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When this is truly a therapeutic relationship it is one characterised by higher levels of deep empathic understanding, a prizing on the part of the therapist for the client, and emotional transparency (genuineness) exhibited by the therapist. These are often referred to as the “core conditions” of helping relationships. Think
of these three as intersecting circles, with empathy at the top, prizing on the left, and genuineness on the right:

When you can visualize that, you can focus on the intersection of all of the circles and realize that when all three conditions are present, you have the “core of the core conditions,” that which is essential to growth. These qualities can be separated conceptually, but all three are required for effective therapy. This is how I strive to be
in the process of therapy, whether it is with individuals, couples, or families.


During the course of my practice I have accumulated extensive experience in working with a broad variety of concerns for individuals. My clients have ranged 
across a broad spectrum and from all walks of life.  


Moving to a new culture can be both an exhilarating and an exhausting experience.  I believe that almost everyone who comes here has not come seeking a cultural experience that is a replica of their home country; they want to have as much of a German/ European experience as possible. But that can be a daunting endeavour. One needs to learn a new language, a new culture, how to integrate with the locals, etc. This often leads to a sense of isolation, frustration, marital discord  (one partner has a work culture to rely on, but the other does not).  Often counseling can be of benefit for those who struggle with a sense of separation. 


I have been engaged in Marriage (click)/Couples counseling during the entire time of my practice. These have included couples with mixed backgrounds, cultures, languages, and heritages. My personal conviction is that couples almost always seek a deeper emotional contact with their partner and my role is to help them achieve deeper intimacy in this area.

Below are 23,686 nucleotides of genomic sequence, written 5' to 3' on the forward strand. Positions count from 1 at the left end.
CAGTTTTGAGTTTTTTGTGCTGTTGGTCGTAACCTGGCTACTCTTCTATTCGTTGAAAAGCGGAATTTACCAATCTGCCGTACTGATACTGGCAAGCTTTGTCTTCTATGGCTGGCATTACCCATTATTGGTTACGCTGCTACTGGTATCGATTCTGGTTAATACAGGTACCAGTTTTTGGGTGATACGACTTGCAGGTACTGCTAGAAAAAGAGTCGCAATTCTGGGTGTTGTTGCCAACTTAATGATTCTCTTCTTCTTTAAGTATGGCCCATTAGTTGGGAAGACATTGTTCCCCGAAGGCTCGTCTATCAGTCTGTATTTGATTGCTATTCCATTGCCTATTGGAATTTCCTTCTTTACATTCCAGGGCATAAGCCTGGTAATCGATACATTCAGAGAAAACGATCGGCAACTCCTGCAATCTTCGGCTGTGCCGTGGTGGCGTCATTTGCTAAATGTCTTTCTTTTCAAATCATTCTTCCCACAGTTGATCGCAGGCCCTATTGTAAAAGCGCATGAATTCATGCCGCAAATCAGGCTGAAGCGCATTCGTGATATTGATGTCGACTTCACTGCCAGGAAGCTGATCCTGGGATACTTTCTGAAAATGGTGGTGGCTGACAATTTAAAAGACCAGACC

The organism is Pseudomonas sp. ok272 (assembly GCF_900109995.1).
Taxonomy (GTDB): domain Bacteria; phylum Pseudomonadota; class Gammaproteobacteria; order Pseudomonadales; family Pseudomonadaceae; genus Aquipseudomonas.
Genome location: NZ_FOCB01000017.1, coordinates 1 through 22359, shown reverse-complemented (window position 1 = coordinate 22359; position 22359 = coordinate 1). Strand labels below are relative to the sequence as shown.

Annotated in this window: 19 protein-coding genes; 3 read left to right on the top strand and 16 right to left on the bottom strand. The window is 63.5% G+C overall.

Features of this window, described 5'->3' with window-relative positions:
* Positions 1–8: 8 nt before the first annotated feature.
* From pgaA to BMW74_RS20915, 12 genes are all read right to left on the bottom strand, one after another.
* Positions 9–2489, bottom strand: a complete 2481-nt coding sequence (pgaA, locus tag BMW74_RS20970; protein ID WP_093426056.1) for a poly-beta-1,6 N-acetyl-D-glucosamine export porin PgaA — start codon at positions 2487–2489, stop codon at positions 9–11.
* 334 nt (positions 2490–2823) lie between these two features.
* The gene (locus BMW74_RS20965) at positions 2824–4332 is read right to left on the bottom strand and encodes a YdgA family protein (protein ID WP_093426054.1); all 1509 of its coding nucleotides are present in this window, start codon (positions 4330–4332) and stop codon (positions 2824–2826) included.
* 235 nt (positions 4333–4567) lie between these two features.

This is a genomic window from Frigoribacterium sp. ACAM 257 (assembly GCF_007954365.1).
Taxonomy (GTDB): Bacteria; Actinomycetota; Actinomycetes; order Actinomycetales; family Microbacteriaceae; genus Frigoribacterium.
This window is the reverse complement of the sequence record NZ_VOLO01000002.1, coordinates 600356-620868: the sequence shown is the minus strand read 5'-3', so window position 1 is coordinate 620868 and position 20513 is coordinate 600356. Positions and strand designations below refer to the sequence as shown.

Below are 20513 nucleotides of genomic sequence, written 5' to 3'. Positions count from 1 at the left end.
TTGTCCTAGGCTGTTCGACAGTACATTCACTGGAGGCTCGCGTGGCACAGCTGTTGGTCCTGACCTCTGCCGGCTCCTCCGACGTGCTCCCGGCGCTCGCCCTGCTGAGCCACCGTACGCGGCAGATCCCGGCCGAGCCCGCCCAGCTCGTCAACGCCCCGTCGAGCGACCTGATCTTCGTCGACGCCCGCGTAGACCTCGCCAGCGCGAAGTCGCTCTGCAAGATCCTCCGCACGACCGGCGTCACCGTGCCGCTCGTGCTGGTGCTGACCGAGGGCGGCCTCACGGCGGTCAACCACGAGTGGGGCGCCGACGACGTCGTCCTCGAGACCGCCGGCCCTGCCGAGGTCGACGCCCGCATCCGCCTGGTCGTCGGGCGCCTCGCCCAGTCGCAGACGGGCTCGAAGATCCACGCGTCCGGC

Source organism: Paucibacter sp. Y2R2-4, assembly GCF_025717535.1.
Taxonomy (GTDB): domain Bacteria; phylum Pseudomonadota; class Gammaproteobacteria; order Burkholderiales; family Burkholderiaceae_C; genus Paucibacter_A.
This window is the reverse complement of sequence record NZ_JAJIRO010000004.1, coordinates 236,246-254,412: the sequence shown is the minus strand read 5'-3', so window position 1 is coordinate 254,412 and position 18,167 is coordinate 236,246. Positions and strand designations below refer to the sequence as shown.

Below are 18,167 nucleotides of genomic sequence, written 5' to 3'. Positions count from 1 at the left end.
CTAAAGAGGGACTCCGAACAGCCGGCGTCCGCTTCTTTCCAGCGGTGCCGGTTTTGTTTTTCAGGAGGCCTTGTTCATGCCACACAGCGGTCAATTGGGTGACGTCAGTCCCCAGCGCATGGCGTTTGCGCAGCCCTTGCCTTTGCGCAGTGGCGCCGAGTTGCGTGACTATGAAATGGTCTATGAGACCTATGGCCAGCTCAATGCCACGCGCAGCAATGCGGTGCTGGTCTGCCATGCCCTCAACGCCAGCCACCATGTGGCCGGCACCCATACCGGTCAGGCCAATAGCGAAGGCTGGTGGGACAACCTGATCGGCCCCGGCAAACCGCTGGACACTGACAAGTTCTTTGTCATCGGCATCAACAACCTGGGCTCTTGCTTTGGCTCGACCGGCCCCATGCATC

I have many years of experience working with children from 10 to 18 as I have also worked in Elementrary, Middle, and High Schools as a Counselor/Consultant in Psychological Services.   These situations may be specific to the concerns of the child or may also be related to the relationships with the parents and between the parent(s). Thus, the counselling may involve individual sessions with the child, the parent(s), or the family.


Depression can come in many shapes or sizes. True clinical depression is characterized by a significant reduction in the breadth and depth of a broad range of emotions-sort of a “flat-line” in affect. Frequently clients benefit from medication and counseling sessions. While I am not qualified to prescribe medication, I have professional relationships with local medical professionals, including psychiatrists.

Non-clinical depression is that which most people refer to without realizing that it is not the above.  These clients frequently experience feeling anxiety, sadness, angry, loneliness, frustration, in a funk, “blue” all the time, general melancholy, etc.  


Anorexia and Bulimia remain an area of particular concern for large numbers of teenagers, young adults, and mature people. Because of my work in schools and in private practice I have encountered many instances where counseling (often in consul-tation with medical professionals) can be an effective intervention.


These three situations may present themselves individually or in some combination with each
other.  Grief is best described as the constellation
of emotions we are confronted with when we lose something or someone to which we are significantly attached. This can be a situation, a person (or a group), a place of residence, a pet, or anything else we hold most dear.  Many years ago I received Hospice training and have dealt with a broad range of clients (and others) who must face the fear, stress and grief of loss.

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